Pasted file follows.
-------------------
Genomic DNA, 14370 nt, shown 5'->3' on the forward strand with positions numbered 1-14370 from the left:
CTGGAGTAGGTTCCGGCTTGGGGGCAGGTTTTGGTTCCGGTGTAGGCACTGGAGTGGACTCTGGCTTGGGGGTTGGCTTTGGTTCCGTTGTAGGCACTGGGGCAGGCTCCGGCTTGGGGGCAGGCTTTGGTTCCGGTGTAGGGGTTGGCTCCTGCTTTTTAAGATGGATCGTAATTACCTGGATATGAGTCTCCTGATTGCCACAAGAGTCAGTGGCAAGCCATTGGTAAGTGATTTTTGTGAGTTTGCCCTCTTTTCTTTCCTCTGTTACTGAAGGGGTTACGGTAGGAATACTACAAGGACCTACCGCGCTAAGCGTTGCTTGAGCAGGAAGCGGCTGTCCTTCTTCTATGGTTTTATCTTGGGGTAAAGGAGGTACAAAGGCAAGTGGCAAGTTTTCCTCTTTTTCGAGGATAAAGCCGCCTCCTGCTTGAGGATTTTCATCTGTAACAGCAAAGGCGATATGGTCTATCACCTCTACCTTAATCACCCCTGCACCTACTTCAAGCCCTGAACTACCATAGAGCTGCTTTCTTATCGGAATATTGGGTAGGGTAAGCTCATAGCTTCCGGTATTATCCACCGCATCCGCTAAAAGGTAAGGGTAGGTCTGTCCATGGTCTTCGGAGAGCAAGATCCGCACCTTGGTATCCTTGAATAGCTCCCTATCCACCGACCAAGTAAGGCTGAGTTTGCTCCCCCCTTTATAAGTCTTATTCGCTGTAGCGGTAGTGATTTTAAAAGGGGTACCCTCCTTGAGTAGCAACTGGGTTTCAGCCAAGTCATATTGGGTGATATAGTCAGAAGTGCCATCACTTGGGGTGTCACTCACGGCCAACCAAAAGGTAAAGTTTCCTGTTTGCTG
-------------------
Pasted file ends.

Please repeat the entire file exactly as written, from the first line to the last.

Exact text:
Genomic DNA, 14370 nt, shown 5'->3' on the forward strand with positions numbered 1-14370 from the left:
CTGGAGTAGGTTCCGGCTTGGGGGCAGGTTTTGGTTCCGGTGTAGGCACTGGAGTGGACTCTGGCTTGGGGGTTGGCTTTGGTTCCGTTGTAGGCACTGGGGCAGGCTCCGGCTTGGGGGCAGGCTTTGGTTCCGGTGTAGGGGTTGGCTCCTGCTTTTTAAGATGGATCGTAATTACCTGGATATGAGTCTCCTGATTGCCACAAGAGTCAGTGGCAAGCCATTGGTAAGTGATTTTTGTGAGTTTGCCCTCTTTTCTTTCCTCTGTTACTGAAGGGGTTACGGTAGGAATACTACAAGGACCTACCGCGCTAAGCGTTGCTTGAGCAGGAAGCGGCTGTCCTTCTTCTATGGTTTTATCTTGGGGTAAAGGAGGTACAAAGGCAAGTGGCAAGTTTTCCTCTTTTTCGAGGATAAAGCCGCCTCCTGCTTGAGGATTTTCATCTGTAACAGCAAAGGCGATATGGTCTATCACCTCTACCTTAATCACCCCTGCACCTACTTCAAGCCCTGAACTACCATAGAGCTGCTTTCTTATCGGAATATTGGGTAGGGTAAGCTCATAGCTTCCGGTATTATCCACCGCATCCGCTAAAAGGTAAGGGTAGGTCTGTCCATGGTCTTCGGAGAGCAAGATCCGCACCTTGGTATCCTTGAATAGCTCCCTATCCACCGACCAAGTAAGGCTGAGTTTGCTCCCCCCTTTATAAGTCTTATTCGCTGTAGCGGTAGTGATTTTAAAAGGGGTACCCTCCTTGAGTAGCAACTGGGTTTCAGCCAAGTCATATTGGGTGATATAGTCAGAAGTGCCATCACTTGGGGTGTCACTCACGGCCAACCAAAAGGTAAAGTTTCCTGTTTGCTG